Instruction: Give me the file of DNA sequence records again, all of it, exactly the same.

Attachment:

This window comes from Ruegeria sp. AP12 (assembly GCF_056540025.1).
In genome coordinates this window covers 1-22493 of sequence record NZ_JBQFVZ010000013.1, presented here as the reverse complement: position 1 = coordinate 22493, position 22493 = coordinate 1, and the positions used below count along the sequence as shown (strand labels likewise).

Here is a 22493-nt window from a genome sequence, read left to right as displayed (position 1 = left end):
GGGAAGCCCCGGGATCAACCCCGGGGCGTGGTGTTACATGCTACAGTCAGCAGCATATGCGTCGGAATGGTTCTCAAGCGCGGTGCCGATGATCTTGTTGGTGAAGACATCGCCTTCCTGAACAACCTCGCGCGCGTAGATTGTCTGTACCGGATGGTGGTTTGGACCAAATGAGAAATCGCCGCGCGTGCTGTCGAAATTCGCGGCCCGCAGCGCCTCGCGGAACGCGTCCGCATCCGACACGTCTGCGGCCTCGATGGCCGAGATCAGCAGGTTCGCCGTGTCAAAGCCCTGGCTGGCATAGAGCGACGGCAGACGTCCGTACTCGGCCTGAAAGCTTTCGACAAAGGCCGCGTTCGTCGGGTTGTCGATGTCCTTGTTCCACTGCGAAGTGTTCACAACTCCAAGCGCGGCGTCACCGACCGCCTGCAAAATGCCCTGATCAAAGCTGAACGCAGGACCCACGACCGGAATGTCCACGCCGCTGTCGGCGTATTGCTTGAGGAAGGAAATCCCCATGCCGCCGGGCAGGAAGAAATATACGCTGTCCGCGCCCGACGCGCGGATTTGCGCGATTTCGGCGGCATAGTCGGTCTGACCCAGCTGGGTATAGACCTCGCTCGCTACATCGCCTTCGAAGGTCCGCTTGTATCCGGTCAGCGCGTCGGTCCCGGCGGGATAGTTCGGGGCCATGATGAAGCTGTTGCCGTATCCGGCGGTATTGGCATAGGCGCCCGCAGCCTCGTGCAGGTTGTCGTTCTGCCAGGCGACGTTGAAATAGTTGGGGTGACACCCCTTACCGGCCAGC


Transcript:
This window comes from Ruegeria sp. AP12 (assembly GCF_056540025.1).
In genome coordinates this window covers 1-22493 of sequence record NZ_JBQFVZ010000013.1, presented here as the reverse complement: position 1 = coordinate 22493, position 22493 = coordinate 1, and the positions used below count along the sequence as shown (strand labels likewise).

Here is a 22493-nt window from a genome sequence, read left to right as displayed (position 1 = left end):
GGGAAGCCCCGGGATCAACCCCGGGGCGTGGTGTTACATGCTACAGTCAGCAGCATATGCGTCGGAATGGTTCTCAAGCGCGGTGCCGATGATCTTGTTGGTGAAGACATCGCCTTCCTGAACAACCTCGCGCGCGTAGATTGTCTGTACCGGATGGTGGTTTGGACCAAATGAGAAATCGCCGCGCGTGCTGTCGAAATTCGCGGCCCGCAGCGCCTCGCGGAACGCGTCCGCATCCGACACGTCTGCGGCCTCGATGGCCGAGATCAGCAGGTTCGCCGTGTCAAAGCCCTGGCTGGCATAGAGCGACGGCAGACGTCCGTACTCGGCCTGAAAGCTTTCGACAAAGGCCGCGTTCGTCGGGTTGTCGATGTCCTTGTTCCACTGCGAAGTGTTCACAACTCCAAGCGCGGCGTCACCGACCGCCTGCAAAATGCCCTGATCAAAGCTGAACGCAGGACCCACGACCGGAATGTCCACGCCGCTGTCGGCGTATTGCTTGAGGAAGGAAATCCCCATGCCGCCGGGCAGGAAGAAATATACGCTGTCCGCGCCCGACGCGCGGATTTGCGCGATTTCGGCGGCATAGTCGGTCTGACCCAGCTGGGTATAGACCTCGCTCGCTACATCGCCTTCGAAGGTCCGCTTGTATCCGGTCAGCGCGTCGGTCCCGGCGGGATAGTTCGGGGCCATGATGAAGCTGTTGCCGTATCCGGCGGTATTGGCATAGGCGCCCGCAGCCTCGTGCAGGTTGTCGTTCTGCCAGGCGACGTTGAAATAGTTGGGGTGACACCCCTTACCGGCCAGC